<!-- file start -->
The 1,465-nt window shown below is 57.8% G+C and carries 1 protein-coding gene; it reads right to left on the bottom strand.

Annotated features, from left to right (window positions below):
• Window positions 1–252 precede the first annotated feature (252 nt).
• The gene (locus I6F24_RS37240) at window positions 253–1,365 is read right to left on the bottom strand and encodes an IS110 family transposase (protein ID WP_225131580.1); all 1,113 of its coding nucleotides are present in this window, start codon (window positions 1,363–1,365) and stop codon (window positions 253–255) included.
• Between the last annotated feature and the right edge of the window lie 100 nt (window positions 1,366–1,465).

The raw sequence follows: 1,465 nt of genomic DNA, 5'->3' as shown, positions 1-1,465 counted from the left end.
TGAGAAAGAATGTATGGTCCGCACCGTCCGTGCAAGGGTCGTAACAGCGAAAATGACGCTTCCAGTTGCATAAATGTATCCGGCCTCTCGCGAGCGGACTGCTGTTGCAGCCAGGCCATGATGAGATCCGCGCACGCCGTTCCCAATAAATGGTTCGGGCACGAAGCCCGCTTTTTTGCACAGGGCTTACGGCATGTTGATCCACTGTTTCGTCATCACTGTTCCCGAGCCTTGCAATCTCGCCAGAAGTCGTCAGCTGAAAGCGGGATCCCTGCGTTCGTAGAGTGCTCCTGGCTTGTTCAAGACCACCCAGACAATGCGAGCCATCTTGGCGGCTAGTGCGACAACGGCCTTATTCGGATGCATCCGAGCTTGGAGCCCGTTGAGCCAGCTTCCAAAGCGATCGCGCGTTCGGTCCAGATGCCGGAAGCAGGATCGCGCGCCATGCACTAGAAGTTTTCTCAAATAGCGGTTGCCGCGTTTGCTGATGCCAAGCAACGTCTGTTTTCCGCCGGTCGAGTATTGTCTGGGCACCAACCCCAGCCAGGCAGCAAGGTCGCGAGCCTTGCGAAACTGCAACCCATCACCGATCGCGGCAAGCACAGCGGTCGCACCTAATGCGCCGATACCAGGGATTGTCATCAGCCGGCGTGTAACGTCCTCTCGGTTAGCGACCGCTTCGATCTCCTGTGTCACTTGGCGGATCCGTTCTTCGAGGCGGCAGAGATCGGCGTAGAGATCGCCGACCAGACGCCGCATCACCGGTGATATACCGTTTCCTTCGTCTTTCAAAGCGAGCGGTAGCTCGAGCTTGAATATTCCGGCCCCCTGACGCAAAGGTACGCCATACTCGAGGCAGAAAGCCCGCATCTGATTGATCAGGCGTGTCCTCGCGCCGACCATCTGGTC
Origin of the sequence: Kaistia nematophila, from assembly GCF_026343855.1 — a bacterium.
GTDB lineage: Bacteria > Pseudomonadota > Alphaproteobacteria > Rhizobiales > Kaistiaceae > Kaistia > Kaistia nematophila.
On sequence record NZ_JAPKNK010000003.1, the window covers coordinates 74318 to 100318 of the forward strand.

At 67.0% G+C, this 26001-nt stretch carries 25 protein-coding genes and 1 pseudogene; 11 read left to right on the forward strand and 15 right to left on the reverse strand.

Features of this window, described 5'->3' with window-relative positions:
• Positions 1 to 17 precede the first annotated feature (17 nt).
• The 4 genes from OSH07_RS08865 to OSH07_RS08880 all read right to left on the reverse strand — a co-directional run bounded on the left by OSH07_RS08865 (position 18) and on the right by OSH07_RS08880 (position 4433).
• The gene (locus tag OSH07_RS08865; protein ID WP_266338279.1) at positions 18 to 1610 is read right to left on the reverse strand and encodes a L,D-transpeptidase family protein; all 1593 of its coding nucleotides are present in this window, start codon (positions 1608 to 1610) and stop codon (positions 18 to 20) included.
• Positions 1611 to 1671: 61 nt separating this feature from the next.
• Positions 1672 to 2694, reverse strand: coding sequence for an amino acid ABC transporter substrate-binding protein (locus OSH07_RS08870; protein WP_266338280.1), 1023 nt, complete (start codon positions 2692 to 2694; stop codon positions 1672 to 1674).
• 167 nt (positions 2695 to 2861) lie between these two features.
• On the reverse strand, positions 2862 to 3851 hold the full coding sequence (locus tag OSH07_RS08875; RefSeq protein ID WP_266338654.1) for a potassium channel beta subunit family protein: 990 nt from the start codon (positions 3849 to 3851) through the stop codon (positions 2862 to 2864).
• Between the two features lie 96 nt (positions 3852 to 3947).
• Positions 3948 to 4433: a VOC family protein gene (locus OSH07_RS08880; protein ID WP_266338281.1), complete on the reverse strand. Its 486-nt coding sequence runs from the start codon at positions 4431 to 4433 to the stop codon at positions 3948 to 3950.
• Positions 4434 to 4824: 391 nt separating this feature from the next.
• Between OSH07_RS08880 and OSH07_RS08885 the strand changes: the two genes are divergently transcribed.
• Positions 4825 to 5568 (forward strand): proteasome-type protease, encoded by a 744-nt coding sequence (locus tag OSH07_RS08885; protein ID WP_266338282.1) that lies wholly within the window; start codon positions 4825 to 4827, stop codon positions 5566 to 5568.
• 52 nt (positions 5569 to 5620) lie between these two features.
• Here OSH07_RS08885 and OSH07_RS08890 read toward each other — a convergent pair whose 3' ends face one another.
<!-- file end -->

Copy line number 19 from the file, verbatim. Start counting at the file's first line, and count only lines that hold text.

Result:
• On the reverse strand, positions 2862 to 3851 hold the full coding sequence (locus tag OSH07_RS08875; RefSeq protein ID WP_266338654.1) for a potassium channel beta subunit family protein: 990 nt from the start codon (positions 3849 to 3851) through the stop codon (positions 2862 to 2864).